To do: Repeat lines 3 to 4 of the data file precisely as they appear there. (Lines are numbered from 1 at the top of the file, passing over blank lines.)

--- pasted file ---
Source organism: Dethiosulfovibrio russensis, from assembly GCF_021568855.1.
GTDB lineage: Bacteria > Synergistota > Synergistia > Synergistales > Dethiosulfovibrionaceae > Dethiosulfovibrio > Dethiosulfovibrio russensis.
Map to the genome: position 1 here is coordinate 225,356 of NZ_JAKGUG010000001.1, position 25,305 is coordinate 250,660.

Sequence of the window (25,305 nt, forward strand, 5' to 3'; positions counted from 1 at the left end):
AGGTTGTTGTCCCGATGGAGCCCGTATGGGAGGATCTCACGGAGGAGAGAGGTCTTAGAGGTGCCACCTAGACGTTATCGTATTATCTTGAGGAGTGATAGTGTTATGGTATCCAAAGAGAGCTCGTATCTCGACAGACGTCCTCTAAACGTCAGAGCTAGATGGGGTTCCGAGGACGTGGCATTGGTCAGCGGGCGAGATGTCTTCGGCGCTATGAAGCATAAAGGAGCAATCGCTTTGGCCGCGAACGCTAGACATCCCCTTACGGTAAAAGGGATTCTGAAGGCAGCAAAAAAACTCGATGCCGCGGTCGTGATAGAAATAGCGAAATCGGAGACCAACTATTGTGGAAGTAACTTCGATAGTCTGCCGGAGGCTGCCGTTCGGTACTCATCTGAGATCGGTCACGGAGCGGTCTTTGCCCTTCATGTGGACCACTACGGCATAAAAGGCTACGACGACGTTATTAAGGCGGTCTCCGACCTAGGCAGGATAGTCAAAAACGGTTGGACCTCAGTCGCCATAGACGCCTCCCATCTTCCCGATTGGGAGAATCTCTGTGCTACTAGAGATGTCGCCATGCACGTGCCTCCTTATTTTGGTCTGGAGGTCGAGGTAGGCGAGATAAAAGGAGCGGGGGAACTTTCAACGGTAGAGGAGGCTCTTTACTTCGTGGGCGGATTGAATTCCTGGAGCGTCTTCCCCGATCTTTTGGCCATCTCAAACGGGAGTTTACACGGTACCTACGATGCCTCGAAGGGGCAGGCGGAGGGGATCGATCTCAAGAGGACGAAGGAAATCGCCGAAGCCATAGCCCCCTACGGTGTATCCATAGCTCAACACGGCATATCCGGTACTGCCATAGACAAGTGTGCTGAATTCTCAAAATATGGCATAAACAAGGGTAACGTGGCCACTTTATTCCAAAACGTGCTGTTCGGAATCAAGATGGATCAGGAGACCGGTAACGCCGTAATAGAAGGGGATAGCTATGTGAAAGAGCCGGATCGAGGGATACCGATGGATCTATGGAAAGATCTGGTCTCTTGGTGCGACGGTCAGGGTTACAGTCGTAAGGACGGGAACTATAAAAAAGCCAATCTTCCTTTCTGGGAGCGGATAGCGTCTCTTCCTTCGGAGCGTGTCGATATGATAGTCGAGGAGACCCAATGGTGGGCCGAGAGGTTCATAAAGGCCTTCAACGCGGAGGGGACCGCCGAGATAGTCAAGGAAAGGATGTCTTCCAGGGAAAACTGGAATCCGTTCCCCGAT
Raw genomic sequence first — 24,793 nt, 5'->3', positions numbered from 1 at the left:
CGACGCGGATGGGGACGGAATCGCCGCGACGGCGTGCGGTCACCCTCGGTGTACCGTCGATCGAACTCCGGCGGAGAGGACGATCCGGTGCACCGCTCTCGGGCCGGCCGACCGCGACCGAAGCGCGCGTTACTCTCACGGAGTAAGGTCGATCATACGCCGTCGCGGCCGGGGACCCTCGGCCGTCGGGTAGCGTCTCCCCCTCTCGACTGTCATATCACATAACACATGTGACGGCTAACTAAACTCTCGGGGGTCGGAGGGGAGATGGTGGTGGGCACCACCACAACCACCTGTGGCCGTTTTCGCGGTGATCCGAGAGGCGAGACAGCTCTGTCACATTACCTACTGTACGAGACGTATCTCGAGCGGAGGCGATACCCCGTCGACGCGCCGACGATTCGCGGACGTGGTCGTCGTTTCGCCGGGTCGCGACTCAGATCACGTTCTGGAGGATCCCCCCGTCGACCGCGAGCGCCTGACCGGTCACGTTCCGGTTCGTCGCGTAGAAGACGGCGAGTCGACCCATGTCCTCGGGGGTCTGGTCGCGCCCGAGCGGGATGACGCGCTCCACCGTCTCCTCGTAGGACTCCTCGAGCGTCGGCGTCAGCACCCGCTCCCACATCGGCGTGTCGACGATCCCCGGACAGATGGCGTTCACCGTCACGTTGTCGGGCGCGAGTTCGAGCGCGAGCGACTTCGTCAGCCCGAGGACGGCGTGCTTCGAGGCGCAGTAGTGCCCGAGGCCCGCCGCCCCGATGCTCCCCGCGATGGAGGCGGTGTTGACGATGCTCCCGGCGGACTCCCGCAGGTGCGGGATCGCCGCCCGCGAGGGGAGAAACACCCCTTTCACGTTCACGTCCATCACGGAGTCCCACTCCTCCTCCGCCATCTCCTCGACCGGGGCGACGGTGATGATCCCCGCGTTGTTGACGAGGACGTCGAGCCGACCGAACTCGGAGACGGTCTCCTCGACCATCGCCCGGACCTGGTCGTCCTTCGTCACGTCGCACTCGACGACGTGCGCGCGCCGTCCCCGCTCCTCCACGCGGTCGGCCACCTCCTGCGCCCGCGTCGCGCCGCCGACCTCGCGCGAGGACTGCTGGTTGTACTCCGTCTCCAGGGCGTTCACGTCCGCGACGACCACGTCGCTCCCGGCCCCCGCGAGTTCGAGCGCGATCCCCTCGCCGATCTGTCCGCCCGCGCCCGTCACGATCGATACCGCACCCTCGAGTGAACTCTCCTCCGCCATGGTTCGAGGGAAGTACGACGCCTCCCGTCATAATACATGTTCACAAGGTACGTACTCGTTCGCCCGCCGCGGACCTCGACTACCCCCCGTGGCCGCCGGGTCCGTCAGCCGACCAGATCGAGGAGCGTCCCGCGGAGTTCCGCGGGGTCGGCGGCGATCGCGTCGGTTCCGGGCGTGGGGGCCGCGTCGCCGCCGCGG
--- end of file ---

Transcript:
Map to the genome: position 1 here is coordinate 225,356 of NZ_JAKGUG010000001.1, position 25,305 is coordinate 250,660.

Sequence of the window (25,305 nt, forward strand, 5' to 3'; positions counted from 1 at the left end):